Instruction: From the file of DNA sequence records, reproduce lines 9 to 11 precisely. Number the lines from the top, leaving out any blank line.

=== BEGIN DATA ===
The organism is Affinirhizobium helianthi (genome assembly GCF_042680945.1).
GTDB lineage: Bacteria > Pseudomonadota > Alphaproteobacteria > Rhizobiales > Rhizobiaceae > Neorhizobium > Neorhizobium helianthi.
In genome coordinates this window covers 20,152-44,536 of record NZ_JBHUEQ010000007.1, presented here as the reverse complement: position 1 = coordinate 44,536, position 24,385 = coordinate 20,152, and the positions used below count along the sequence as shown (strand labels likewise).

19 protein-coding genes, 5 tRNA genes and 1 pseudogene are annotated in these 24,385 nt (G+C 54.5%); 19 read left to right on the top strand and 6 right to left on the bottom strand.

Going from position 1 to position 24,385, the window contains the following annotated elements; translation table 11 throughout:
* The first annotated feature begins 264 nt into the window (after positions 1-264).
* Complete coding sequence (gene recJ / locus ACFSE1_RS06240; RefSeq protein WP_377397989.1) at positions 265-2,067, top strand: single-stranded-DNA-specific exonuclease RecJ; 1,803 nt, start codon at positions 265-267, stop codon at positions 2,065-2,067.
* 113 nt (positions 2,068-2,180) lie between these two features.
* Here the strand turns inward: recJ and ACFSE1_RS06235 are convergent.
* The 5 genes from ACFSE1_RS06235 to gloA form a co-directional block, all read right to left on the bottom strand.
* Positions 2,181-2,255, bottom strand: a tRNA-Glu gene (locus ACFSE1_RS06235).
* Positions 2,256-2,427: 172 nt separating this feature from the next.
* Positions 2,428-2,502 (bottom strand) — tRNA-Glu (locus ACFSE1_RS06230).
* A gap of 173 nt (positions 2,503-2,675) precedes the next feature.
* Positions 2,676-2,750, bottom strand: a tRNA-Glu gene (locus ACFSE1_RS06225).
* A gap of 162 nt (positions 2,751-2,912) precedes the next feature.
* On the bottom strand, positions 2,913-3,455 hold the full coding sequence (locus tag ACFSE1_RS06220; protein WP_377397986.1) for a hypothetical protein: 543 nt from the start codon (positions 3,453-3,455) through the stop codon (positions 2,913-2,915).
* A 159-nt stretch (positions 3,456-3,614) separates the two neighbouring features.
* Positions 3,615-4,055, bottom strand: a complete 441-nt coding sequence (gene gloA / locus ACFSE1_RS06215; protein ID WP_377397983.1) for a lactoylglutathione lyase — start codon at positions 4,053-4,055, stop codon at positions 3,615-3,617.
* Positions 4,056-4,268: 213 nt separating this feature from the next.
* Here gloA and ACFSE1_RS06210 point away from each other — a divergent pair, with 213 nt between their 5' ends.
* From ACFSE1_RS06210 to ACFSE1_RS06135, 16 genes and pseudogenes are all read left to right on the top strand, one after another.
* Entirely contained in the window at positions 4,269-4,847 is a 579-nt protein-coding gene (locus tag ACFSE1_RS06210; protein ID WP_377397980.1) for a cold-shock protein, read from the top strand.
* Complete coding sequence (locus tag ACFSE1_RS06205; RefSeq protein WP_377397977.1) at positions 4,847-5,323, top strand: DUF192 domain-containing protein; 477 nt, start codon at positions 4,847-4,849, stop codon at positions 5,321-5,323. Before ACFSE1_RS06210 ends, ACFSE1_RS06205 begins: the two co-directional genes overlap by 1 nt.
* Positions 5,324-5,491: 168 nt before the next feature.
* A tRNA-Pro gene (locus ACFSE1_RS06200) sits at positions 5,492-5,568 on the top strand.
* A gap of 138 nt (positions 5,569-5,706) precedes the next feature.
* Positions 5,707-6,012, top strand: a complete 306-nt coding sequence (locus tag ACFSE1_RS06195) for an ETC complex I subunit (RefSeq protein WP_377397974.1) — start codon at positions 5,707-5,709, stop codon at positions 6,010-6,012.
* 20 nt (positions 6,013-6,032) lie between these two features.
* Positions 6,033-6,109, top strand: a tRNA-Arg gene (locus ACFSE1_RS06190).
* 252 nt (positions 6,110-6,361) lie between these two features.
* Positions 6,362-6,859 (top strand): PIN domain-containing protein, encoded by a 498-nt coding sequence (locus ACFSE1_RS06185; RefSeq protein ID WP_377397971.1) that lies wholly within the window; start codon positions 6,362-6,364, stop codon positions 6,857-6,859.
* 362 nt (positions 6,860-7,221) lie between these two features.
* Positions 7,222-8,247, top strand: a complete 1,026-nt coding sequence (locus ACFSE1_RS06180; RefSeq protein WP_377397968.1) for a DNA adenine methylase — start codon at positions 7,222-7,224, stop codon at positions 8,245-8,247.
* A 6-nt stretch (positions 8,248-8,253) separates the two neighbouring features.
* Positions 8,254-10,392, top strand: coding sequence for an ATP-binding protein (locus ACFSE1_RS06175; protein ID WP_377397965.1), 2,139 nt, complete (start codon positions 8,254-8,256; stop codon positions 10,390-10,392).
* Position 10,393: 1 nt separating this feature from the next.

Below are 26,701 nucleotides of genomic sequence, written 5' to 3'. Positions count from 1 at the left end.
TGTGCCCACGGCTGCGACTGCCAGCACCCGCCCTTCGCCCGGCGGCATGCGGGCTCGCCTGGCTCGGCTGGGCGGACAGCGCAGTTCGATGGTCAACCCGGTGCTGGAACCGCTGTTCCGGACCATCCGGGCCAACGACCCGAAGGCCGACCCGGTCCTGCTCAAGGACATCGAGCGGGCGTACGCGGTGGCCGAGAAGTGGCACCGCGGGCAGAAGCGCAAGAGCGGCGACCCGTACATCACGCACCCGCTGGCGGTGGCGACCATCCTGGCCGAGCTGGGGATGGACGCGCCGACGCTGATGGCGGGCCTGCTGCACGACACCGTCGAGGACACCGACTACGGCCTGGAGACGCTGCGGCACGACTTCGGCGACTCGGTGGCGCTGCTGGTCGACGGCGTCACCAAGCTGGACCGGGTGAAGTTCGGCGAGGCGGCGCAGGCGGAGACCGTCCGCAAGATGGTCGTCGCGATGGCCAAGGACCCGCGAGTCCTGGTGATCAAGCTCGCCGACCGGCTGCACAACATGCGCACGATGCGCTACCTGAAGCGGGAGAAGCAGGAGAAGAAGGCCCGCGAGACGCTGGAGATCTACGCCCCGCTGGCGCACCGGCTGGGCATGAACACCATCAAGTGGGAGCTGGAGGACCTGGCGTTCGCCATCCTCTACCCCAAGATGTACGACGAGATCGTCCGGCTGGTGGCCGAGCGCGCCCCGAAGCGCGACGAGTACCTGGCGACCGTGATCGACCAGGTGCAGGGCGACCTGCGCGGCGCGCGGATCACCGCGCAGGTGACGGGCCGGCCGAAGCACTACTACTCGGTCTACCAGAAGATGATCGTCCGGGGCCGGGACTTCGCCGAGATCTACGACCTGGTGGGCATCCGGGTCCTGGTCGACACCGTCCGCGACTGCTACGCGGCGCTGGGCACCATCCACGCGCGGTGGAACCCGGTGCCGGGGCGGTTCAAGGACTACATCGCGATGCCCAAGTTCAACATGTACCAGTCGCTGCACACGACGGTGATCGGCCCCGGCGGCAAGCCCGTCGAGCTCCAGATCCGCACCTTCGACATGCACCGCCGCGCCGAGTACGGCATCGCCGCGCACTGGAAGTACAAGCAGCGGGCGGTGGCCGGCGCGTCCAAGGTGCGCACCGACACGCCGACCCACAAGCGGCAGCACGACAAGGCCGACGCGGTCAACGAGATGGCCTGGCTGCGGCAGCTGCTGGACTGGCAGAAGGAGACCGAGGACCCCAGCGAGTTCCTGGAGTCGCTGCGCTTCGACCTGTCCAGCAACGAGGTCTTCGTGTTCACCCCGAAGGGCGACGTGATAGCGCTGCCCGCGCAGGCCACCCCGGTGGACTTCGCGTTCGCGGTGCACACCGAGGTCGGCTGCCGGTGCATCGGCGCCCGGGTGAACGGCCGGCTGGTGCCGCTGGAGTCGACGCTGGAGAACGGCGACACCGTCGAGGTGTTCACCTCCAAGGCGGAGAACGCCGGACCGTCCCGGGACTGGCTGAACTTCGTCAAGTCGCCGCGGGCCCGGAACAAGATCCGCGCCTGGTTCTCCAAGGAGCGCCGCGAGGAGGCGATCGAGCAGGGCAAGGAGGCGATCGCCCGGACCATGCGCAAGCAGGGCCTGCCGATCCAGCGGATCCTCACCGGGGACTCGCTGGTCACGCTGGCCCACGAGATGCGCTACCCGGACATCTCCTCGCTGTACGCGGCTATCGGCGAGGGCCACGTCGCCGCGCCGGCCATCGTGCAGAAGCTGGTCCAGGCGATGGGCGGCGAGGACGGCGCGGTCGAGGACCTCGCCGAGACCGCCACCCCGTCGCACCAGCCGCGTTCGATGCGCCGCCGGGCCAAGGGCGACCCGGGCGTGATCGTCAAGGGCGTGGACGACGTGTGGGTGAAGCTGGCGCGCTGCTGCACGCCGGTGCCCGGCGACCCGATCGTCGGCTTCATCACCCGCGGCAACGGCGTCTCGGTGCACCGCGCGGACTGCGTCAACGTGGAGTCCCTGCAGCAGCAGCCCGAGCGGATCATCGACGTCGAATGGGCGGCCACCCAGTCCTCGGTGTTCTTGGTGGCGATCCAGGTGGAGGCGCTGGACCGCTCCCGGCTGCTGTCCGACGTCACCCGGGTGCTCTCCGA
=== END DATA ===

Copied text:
* Here the strand turns inward: recJ and ACFSE1_RS06235 are convergent.
* The 5 genes from ACFSE1_RS06235 to gloA form a co-directional block, all read right to left on the bottom strand.
* Positions 2,181-2,255, bottom strand: a tRNA-Glu gene (locus ACFSE1_RS06235).